When two of the largest cosmic structures crash together, the effects show up everywhere. Everywhere, that is, but the dark matter.
“It may be that ultimately the search for dark matter will turn out to be the most expensive and largest null result experiment since the Michelson-Morley experiment, which failed to detect the ether.” –John Moffat
In the 1930s, we noticed individual galaxies within clusters moved too quickly to be explained by their starlight’s gravity.
In the 1970s, we noticed that galaxies rotated inconsistently with stars and gas accounting for all their mass.
And in 2005, we noticed this.
When two galaxy clusters collide, the individual galaxies pass right through one another, like two rounds of bird shot fired from afar at one another.
The non-luminous gas should heat up, emitting X-rays (shown in pink).
But dark matter, reconstructed from gravitational lensing data (in blue), ought to pass through unimpeded, without collisions or self-interactions.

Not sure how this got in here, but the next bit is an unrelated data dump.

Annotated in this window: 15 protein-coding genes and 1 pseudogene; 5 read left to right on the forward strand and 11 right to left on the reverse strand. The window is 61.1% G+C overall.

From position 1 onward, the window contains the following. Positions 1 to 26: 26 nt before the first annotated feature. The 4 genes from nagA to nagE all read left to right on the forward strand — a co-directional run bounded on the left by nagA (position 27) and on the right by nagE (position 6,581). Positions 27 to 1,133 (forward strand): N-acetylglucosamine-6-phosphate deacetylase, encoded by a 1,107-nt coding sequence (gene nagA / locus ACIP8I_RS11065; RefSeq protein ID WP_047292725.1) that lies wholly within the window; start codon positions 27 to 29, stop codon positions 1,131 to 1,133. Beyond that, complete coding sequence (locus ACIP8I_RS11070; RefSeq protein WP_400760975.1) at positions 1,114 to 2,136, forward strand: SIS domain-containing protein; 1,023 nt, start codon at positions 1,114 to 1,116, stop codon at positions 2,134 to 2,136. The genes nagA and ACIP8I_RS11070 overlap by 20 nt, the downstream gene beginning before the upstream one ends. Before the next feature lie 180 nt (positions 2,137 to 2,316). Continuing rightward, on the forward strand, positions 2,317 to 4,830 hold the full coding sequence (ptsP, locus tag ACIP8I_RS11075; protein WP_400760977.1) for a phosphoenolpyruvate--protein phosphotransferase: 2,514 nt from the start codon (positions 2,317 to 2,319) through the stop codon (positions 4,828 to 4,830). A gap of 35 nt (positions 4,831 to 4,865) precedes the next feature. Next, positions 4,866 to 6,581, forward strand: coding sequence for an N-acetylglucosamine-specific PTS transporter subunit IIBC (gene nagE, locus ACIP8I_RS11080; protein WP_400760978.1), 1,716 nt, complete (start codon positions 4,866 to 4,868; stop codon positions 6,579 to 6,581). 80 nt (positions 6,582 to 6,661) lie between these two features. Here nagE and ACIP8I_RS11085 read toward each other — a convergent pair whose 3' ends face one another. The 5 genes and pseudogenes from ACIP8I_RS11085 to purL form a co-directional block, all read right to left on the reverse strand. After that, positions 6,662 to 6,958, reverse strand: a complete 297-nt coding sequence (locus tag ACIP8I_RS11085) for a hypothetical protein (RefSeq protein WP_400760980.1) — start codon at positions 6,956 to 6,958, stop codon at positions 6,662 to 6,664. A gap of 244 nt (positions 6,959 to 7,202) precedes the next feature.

Dark matter’s separation from normal matter indicates that the matter we’re used to — protons, neutrons & electrons — is not responsible for most of the mass of the Universe!
Instead, every colliding group of galaxies we observe shows this separation of total mass from the light-emitting gas.
This is true for the smallest groups, like the Bullet Group, SL2S J08544–0121,
to the largest colliding cluster known, El Gordo, ACT-CL J0102–4915.
Each has its own unique history, but all show the same thing: dark matter is real, it’s everywhere, and it’s mysteriously spectacular.
Mostly Mute Monday tells the story of a single astronomical phenomenon or object in visuals, images, video and no more than 200 words.
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